First Cohort of Medical Doctors Trained by Uganda’s Anglican Church In 140 Years Graduates


MUKONO, Uganda — The first cohort of 44 medical doctors trained by the Anglican Church of Uganda in its history spanning over 140 years has graduated, marking a milestone in the church’s history of training medical experts in the country.  

The doctors trained by Uganda Christian University graduated on July 28 at a colorful ceremony graced by Archbishop Stephen Kaziimba Mugalu. 

Kaziimba is also the school’s chancellor. The university was established in 1997 to boost Christian education on the continent. 

The 44 medical doctors graduated with bachelor’s degrees in medicine and surgery. Another cohort of nine pioneer students graduated at the same time with a bachelor’s in dentistry. 

Many expectant mothers and their unborn babies in Uganda die during labor before accessing services of health experts. Uganda’s maternal mortality ratio is estimated at 336 deaths per 100,000 live births, one of the highest in sub-Saharan Africa. The infant mortality rate for Uganda, standing at 40.564 deaths per 1,000 live births, is also one of the highest in the region.

Among other things, Uganda needs more well-trained professional medical doctors to deal with the challenges of high maternal and infant mortality rates. But step by step, the move taken by the Anglican Church of Uganda in training medical doctors could help address the challenge.

Speaking at the event with, over 1,000 graduates spanning multiple disciplines, Kaziimba noted that this year’s ceremony was more significant because it included students who had majored in medicine and dentistry.

“This is a landmark achievement as it marks a significant step forward in our pursuit of excellence in healthcare education,” Kaziimba said. “I encourage you to go forth and make a positive impact in your communities and the world at large. I pray that you continue to embrace the University’s values of servanthood, Christ-centeredness, stewardship.”  

Whereas the Anglican Church of Uganda has for decades played a pivotal role in educating Ugandans through its hundreds of primary and secondary schools plus a university, this was the first time the church produced medical doctors at this level trained from its own university.

In his speech, the university’s Vice Chancellor Aaron Mushengyezi also described the graduation ceremony as a special one.

“This is exciting news for us as we send our first crop of doctors in the medical field. We congratulate them and their parents/guardians and sponsors,” Mushengyezi said.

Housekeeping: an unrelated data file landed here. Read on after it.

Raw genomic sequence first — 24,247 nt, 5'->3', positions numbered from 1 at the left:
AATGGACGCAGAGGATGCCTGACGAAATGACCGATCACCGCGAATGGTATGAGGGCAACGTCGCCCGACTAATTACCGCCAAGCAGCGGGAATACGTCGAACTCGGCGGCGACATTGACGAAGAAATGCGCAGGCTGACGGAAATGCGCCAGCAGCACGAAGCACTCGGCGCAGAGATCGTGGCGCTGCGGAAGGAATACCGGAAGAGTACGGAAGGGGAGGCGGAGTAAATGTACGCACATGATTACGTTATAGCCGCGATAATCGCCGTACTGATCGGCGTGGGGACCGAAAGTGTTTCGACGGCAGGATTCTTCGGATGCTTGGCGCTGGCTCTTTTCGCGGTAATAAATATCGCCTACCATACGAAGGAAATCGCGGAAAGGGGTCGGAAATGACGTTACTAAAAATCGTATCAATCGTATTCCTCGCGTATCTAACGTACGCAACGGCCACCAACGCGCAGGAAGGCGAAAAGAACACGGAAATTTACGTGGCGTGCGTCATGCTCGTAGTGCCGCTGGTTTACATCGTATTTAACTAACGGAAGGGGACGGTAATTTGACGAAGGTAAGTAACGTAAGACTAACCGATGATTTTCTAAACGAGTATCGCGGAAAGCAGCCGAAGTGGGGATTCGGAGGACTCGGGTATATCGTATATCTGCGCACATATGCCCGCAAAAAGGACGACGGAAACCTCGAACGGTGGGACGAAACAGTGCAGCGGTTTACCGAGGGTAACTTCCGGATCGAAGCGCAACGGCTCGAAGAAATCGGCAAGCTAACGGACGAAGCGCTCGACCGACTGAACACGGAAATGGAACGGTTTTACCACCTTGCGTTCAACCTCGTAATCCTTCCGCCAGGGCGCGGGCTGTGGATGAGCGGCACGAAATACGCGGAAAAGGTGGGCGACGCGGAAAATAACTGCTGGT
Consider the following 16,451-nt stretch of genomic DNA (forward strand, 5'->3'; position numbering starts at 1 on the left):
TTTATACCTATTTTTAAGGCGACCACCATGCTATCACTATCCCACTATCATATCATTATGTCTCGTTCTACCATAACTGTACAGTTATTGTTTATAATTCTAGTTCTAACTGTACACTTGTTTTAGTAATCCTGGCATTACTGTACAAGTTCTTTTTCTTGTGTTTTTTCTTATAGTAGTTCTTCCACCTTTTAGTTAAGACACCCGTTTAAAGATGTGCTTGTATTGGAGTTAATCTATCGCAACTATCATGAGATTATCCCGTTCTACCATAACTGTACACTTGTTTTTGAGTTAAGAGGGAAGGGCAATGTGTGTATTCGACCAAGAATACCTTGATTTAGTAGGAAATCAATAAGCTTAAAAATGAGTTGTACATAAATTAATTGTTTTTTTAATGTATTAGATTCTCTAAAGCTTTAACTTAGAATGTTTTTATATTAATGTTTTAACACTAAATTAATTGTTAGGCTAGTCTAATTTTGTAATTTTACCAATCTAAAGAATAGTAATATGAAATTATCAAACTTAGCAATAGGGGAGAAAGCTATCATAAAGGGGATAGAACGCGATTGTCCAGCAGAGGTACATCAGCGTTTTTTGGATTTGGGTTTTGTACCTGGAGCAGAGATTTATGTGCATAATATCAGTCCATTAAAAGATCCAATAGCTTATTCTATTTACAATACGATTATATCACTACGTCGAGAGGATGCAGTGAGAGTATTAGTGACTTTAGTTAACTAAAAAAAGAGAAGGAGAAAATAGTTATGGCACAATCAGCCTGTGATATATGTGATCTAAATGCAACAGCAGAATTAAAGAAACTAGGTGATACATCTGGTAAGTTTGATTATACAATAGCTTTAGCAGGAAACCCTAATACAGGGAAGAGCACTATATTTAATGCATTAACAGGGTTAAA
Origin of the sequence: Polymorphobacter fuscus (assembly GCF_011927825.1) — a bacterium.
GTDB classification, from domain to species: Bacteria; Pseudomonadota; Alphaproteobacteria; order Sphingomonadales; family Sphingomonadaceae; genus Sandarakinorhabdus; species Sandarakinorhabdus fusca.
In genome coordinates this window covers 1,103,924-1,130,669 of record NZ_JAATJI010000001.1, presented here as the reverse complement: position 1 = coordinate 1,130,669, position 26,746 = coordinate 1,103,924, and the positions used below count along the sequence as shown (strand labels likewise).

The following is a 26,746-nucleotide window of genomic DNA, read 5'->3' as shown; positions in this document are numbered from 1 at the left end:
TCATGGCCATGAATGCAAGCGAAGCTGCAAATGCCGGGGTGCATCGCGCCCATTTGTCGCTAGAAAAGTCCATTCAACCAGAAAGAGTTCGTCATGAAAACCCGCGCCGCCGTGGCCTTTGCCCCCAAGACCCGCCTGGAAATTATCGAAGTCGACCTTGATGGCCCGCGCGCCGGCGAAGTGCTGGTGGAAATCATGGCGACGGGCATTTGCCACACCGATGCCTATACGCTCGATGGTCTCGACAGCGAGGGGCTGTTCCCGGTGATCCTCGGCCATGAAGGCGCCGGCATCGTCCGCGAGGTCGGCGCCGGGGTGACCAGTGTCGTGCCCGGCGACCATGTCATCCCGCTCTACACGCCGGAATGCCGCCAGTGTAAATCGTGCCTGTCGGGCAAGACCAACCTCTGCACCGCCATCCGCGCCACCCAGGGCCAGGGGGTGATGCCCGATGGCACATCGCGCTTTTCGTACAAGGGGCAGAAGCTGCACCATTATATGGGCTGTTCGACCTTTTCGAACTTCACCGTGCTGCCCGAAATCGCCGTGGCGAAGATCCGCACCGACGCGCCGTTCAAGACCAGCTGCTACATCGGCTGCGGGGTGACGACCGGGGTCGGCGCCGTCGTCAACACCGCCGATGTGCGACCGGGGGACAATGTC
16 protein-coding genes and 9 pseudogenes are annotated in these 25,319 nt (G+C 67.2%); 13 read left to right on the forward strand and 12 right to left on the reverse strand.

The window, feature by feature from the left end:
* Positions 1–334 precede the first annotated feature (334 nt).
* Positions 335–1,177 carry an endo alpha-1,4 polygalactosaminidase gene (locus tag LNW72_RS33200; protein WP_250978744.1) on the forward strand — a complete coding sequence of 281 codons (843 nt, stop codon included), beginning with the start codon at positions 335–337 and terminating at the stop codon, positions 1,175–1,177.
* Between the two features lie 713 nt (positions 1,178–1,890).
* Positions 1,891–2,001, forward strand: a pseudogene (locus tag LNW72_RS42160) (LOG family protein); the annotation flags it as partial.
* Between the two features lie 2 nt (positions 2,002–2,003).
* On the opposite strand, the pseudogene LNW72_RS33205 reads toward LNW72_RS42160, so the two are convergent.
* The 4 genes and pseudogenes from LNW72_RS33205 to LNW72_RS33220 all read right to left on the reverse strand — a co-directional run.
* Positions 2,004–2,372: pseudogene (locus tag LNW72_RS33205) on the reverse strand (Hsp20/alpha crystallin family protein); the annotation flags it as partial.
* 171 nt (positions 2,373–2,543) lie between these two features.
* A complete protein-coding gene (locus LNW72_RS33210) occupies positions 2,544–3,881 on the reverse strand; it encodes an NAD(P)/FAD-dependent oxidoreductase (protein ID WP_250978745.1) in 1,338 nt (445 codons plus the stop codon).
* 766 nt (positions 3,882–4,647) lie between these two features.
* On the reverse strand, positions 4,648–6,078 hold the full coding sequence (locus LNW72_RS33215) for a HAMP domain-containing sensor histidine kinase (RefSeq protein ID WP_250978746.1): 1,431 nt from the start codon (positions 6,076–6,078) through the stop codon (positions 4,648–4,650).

Mushengyezi also commended the Church of Uganda Medical Hospital, Mengo in Kampala, which is the university’s medical training partner, for supporting the UCU School of Medicine in training the medical doctors.

The UCU School of Medicine was established in 2018 to train doctors to bridge the gap of shortage of holistic medical professionals in the country. In Uganda, the doctor-to-patient ratio is one per every 25,725 patients, compared to the United States, for example, where the ratio is one doctor for every 340 persons. This shortage of medical doctors in Uganda leaves many Ugandans with health problems unattended to during times of need, and as a result, many die prematurely.

The dean of the UCU School of Medicine, Dr. Gerald Tumusiime, noted that UCU medical and dental graduates are set apart since they are highly trained professionals and compassionate caregivers. 

“Through their training, the medical students learn to prioritize patient well-being and exhibit genuine care for those they serve,” Tumusiime said. “Their interaction with Christian doctors during the training enables them to integrate faith in medical practice.”

Dr. Davis Ampumuza, one of the students who graduated with a degree in medicine and surgery promised to bring strong work ethic and enthusiasm in the medical field to curb the rate at which pregnant mothers lose their lives and babies due to negligence and unavailability of medical officers. 

“The short answer to making health care better in Uganda is a well-developed infrastructure,” he said, adding, “The longer answer relates to the fact that women in particular stay in very hard to reach areas where the distance between their homes and health units is long and the roads are very poor.”

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